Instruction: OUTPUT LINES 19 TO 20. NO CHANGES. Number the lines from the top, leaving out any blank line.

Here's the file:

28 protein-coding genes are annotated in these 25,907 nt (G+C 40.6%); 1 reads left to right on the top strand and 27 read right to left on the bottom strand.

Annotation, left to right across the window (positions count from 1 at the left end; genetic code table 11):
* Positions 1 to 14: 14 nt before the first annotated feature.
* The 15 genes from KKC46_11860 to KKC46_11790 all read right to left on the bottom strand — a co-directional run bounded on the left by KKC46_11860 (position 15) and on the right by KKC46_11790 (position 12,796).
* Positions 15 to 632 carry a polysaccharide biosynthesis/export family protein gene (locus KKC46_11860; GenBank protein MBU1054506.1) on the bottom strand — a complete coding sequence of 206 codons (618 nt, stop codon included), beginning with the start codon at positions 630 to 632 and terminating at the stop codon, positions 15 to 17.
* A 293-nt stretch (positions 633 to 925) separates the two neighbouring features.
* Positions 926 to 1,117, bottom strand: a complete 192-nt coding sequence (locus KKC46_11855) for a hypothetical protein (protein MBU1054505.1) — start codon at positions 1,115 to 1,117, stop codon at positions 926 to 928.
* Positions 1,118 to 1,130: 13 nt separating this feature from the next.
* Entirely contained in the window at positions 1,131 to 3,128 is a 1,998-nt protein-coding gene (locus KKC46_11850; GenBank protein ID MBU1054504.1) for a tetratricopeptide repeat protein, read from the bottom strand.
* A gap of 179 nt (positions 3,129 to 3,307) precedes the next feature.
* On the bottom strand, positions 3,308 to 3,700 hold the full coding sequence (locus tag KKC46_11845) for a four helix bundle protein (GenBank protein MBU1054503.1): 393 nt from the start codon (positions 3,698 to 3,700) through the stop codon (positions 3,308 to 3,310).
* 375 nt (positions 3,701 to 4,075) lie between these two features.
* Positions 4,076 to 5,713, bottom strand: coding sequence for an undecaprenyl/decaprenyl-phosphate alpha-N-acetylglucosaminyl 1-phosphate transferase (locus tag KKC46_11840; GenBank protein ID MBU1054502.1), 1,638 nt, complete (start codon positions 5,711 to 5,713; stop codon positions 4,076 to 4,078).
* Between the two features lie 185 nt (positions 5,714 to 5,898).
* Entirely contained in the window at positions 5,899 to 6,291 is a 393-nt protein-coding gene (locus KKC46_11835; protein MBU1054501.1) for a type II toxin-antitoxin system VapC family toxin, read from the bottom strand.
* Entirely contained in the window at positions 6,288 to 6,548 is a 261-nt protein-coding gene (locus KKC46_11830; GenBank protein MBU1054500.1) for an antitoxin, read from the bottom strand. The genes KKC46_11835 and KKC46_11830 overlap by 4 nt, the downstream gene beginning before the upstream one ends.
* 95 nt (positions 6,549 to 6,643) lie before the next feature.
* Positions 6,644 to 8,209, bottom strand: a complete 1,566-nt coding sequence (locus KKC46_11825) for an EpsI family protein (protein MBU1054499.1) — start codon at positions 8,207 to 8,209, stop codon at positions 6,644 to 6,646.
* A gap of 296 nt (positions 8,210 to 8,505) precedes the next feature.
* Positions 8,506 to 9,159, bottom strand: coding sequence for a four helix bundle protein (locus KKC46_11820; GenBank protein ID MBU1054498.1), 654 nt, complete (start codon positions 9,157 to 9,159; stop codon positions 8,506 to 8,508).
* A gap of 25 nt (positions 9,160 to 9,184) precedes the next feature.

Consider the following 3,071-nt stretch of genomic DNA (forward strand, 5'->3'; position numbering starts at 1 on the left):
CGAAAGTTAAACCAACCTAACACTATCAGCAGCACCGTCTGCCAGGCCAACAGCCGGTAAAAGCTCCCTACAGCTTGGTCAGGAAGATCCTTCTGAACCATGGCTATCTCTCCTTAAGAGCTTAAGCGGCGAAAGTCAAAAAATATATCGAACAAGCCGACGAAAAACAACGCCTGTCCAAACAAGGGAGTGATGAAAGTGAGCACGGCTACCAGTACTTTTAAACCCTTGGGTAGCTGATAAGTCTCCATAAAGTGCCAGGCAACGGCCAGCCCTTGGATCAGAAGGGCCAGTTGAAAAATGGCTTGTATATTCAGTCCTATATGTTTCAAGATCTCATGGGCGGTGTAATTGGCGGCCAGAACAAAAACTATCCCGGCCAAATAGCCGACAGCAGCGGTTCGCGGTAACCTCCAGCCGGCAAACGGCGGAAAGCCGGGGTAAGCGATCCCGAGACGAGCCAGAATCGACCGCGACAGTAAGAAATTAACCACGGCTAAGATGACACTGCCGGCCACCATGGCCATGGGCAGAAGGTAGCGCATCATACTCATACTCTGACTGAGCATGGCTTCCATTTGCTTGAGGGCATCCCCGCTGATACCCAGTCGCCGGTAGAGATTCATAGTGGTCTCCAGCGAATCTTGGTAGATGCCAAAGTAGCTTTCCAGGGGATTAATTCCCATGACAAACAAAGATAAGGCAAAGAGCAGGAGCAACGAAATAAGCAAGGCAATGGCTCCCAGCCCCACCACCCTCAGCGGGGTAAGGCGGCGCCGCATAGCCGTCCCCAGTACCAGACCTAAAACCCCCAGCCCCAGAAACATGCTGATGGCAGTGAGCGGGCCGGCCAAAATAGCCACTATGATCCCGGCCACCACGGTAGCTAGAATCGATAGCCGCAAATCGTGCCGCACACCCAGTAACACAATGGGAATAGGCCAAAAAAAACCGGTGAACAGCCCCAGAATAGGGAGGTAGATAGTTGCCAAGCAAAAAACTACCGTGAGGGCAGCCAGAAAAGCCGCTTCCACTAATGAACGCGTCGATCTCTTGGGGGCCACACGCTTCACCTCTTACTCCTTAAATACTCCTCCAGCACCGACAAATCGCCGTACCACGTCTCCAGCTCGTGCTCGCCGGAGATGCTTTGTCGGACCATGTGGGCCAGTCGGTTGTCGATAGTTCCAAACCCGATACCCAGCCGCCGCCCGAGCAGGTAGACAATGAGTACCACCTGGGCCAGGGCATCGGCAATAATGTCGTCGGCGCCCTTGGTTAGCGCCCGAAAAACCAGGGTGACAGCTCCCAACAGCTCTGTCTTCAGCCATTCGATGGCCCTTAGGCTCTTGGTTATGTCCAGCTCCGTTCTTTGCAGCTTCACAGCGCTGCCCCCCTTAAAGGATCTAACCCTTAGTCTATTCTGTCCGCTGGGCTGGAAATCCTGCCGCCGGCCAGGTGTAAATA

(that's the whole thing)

* A gap of 296 nt (positions 8,210 to 8,505) precedes the next feature.
* Positions 8,506 to 9,159, bottom strand: coding sequence for a four helix bundle protein (locus KKC46_11820; GenBank protein ID MBU1054498.1), 654 nt, complete (start codon positions 9,157 to 9,159; stop codon positions 8,506 to 8,508).